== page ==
Shocks to the Brain Boost Memory
Applying electric currents to the brain could boost memory, according to a new study.
Researchers said the latest study suggests that Transcranial Magnetic Stimulation could help treat memory disorders triggered by stroke, Alzheimer's disease and brain injury.
"We show for the first time that you can specifically change memory functions of the brain in adults without surgery or drugs, which have not proven effective," senior author Joel Voss, assistant professor of medical social sciences at Northwestern University Feinberg School of Medicine, said in a news release. "This noninvasive stimulation improves the ability to learn new things. It has tremendous potential for treating memory disorders."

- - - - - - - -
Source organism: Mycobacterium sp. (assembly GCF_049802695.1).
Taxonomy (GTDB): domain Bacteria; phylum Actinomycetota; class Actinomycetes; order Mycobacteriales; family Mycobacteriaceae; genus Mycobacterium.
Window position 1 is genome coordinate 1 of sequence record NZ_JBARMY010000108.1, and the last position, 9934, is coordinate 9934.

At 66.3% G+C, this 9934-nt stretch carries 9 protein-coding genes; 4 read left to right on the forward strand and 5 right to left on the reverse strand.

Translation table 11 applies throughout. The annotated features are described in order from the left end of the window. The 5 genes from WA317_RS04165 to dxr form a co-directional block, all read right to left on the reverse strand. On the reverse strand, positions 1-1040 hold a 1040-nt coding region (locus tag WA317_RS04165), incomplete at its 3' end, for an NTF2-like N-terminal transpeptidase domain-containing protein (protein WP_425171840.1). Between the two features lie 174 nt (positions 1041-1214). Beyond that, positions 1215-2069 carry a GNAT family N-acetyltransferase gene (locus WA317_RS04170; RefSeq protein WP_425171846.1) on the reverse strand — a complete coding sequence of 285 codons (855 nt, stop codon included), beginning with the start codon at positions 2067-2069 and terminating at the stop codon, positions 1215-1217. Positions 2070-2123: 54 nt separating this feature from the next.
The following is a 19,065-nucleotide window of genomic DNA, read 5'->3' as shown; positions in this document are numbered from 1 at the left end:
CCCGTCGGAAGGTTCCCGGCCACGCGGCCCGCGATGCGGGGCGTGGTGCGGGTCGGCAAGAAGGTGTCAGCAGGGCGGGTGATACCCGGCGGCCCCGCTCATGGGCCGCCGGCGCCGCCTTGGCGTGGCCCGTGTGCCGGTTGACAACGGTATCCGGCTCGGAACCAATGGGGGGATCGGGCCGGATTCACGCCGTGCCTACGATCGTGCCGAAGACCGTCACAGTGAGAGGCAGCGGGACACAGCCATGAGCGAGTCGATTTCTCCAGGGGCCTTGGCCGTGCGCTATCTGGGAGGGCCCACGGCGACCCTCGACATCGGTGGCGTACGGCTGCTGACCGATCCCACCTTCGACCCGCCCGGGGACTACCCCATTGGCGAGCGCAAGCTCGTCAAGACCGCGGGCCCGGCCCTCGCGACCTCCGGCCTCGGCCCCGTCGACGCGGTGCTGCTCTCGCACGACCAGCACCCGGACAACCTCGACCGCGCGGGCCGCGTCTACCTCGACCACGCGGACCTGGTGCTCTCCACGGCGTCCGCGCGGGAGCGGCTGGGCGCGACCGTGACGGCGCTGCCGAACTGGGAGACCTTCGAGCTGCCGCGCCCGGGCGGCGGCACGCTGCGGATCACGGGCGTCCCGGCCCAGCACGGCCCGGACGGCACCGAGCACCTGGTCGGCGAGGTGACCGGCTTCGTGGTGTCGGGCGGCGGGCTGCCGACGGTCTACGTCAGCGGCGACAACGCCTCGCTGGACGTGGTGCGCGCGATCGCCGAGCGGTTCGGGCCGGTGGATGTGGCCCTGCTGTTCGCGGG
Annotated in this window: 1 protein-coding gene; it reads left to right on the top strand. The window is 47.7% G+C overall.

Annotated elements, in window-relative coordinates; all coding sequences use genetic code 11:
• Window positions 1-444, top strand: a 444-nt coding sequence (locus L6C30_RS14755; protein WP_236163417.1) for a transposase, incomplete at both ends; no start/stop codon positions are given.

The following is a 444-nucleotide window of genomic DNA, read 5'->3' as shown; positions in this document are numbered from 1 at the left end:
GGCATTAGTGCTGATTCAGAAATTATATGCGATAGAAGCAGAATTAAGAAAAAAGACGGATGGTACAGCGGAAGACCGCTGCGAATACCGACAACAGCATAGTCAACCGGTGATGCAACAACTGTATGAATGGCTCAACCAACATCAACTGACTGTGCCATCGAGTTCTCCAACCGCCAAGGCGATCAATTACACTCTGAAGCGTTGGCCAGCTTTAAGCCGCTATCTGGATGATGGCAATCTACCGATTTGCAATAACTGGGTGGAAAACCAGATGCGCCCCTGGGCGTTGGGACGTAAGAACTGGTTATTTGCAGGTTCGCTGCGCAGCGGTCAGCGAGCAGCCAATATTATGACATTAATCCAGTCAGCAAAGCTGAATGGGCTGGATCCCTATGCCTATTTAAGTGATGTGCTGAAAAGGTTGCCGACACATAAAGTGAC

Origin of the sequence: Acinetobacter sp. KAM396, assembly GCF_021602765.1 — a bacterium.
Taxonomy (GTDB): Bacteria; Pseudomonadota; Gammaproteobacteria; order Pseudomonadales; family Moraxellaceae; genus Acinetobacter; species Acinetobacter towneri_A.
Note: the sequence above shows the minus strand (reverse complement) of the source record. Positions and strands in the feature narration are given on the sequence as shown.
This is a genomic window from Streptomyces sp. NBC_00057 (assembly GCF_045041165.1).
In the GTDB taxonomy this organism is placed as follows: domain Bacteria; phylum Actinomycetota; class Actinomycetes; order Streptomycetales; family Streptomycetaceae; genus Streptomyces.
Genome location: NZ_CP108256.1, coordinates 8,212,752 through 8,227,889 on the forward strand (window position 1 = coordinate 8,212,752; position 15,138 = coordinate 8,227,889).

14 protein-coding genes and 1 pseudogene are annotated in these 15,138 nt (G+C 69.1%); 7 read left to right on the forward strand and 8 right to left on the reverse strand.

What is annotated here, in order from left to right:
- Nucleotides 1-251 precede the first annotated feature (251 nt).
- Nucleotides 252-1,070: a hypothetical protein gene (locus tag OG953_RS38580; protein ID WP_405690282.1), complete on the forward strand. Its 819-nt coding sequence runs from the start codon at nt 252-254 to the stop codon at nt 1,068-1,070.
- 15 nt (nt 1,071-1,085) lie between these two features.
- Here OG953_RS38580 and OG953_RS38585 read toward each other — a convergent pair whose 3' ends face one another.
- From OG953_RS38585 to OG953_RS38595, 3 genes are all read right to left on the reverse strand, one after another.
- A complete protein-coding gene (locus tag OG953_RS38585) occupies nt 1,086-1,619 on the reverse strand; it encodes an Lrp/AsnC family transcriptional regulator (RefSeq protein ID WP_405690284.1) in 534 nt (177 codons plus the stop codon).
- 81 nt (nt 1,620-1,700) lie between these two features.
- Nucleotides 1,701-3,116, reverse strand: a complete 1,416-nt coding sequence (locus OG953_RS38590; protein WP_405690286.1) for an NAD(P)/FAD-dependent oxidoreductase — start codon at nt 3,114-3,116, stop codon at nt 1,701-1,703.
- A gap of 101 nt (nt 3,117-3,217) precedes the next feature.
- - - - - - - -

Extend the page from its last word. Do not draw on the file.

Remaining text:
Researchers said the latest study is the first to show that cooperation between many brain regions is essential for memory. They explain that the electric stimulation from the Transcranial Magnetic Stimulation can be compared to a more talented conductor that's more able in synchronizing the different brain regions.
"It's like we replaced their normal conductor with Muti," senior author Joel Voss, assistant professor of medical social sciences at Northwestern University Feinberg School of Medicine said in a news release. "The brain regions played together better after the stimulation."
"This opens up a whole new area for treatment studies where we will try to see if we can improve function in people who really need it," Voss said.
"For a person with brain damage or a memory disorder, those networks are disrupted so even a small change could translate into gains in their function," Voss concluded.
The findings will be published August 29 in Science.